The little girl tried, but her sharp intake of breath told Louisa that it was just too painful.
'OK, sweetheart, you can stop trying now. You've done really well,' Louisa reassured her. 'I don't want to do anything that'll make it hurt more. But what I do want to do is see what's making it hurt so much, so I'm going to send you to X-Ray. It's not going to hurt, but they have special cameras there to take a picture of your bones so I can see if you've broken your finger or whether you've hurt one of the ligaments—that's the bit that helps you bend your finger.' She ruffled the little girl's hair. 'And once I know that, I'll know how to treat you. If it's just a little break, I'll do what we call buddy taping—that means I'll strap your poorly finger to the one next door, to help it mend.'
'If it's a big break, will she need a plaster on her hand?' Mrs Aldiss asked.
'It depends on the break. But I'd definitely recommend resting her hand in a sling. If you can just wait here for a second, I'll make sure Pippa's booked in with X-Ray and they know exactly what I want to see,' Louisa said.
Mrs Aldiss cuddled the little girl. 'And we'll have a story while we're waiting, OK, honey?'
Louisa swiftly booked a slot in X-Ray, explained what she was looking for, and then went back to her patient. Pippa's mother was clearly near the end of the story, so Louisa waited for her to finish. 'You're very good at that.'
'It's Pip's favourite. I've read it that many times, I know it off by heart,' Mrs Aldiss said.
Louisa smiled at them and took a sticker out of her pocket. 'I'll see you again after you've gone to X-Ray, Pippa, but in the meantime I think you deserve one of my special stickers for being really brave.'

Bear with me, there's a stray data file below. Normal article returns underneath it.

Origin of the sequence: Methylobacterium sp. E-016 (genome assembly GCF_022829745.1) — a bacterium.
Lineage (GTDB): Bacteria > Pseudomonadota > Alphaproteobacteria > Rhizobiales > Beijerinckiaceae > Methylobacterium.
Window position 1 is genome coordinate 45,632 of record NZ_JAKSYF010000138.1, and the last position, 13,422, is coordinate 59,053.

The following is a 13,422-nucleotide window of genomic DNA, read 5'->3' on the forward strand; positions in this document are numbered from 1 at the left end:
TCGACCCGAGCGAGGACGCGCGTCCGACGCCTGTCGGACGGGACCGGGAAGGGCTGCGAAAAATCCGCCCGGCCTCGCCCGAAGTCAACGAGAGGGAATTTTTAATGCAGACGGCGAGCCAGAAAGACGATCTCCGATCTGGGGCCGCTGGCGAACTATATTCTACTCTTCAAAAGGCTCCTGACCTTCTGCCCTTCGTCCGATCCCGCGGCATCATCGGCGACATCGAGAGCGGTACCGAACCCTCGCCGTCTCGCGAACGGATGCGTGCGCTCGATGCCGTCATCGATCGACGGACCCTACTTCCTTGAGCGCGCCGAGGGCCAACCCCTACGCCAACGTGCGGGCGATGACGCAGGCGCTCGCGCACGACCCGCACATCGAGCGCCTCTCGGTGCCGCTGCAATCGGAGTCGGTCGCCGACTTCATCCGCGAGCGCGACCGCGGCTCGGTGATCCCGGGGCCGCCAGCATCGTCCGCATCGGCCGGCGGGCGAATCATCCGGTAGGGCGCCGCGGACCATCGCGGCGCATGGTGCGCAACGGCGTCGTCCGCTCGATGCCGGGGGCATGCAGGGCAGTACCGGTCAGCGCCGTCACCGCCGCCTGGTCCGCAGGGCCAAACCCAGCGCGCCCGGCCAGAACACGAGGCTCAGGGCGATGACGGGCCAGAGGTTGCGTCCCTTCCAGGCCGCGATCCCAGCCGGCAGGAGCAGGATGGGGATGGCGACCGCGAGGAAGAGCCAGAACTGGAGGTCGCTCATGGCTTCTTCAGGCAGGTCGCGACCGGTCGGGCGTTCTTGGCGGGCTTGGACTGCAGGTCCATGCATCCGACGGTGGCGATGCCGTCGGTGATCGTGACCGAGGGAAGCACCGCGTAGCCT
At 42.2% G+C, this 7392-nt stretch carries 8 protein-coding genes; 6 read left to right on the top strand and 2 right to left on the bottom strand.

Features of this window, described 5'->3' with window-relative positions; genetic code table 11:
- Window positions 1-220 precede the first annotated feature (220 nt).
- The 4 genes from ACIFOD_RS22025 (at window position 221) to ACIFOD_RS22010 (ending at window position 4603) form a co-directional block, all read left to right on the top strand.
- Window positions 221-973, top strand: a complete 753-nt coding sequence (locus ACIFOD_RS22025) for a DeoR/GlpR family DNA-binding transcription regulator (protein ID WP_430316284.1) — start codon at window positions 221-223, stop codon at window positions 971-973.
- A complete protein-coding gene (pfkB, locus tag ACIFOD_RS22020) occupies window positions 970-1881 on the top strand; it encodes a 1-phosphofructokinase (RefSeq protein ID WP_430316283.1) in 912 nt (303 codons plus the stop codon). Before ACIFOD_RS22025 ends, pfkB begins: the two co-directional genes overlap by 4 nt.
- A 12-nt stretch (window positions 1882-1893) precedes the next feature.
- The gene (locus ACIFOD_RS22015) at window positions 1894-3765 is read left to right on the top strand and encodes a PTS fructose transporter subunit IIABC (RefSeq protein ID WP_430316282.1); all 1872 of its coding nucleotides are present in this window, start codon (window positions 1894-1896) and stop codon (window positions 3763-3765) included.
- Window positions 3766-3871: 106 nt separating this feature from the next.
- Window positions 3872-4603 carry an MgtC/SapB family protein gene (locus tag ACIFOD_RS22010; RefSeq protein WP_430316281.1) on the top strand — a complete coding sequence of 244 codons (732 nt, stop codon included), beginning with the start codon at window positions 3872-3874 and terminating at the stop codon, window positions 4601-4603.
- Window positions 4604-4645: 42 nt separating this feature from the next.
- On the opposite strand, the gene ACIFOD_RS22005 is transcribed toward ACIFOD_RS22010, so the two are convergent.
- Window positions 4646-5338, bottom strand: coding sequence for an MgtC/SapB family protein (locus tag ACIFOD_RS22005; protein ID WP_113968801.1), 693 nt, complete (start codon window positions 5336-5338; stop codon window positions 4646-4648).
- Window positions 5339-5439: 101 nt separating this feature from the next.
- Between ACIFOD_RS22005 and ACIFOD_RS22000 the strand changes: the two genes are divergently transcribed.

'Thank you,' Pippa said shyly, brightening slightly at the sight of the glittery badge.
Louisa directed Mrs Aldiss to the X-ray department, then went to collect the notes for her next patient.
The morning was busy, with a steady stream of patients; when Pippa came back after her X-ray and Louisa pulled the file up on the computer screen, she was relieved to see it was a stable fracture.
'See this little tiny mark on here?' she asked. 'That's where you've broken your finger. So what I'm going to do is strap it to the finger next to it, to be a buddy to keep the poorly one straight.' Gently, she strapped up the little girl's finger. 'You need to rest your hand, sweetheart, so I'm going to give you a sling—that will help you keep your hand up and make the swelling go down, so it doesn't hurt so much. And I'd like you to come back in a week's time for another X-ray so we can see how well it's healing.'
'How long will she need her fingers like that?' Mrs Aldiss asked.
'Usually it's three or four weeks, and then another couple of weeks where you keep the hand rested—not too much exercise, and I'm afraid that includes using games consoles.'
'Just as well it's you and not your brother, then,' Mrs Aldiss said ruefully, 'or we'd really be in trouble!'
'It is your writing hand, Pippa?' Louisa asked.
Pippa shook her head. 'So I can still draw?'
'You can definitely still draw.' Louisa smiled at her.
'I'll bring you a picture when I come back,' Pippa said.
'I'd love that. I've only just moved to this department,' Louisa said, 'so I have a whole wall that's just waiting for pictures. I'll see you in a week, sweetheart. Remember to rest your hand as much as you can.'
Things had quietened down slightly, just after lunchtime, when Essie came into the office where Louisa was catching up with paperwork. 'The lull before the storm, hmm?' she asked.
'Probably. So I'm making the most of it and sorting out this lot,' Louisa said, gesturing to the notes and the pile of letters she was working through.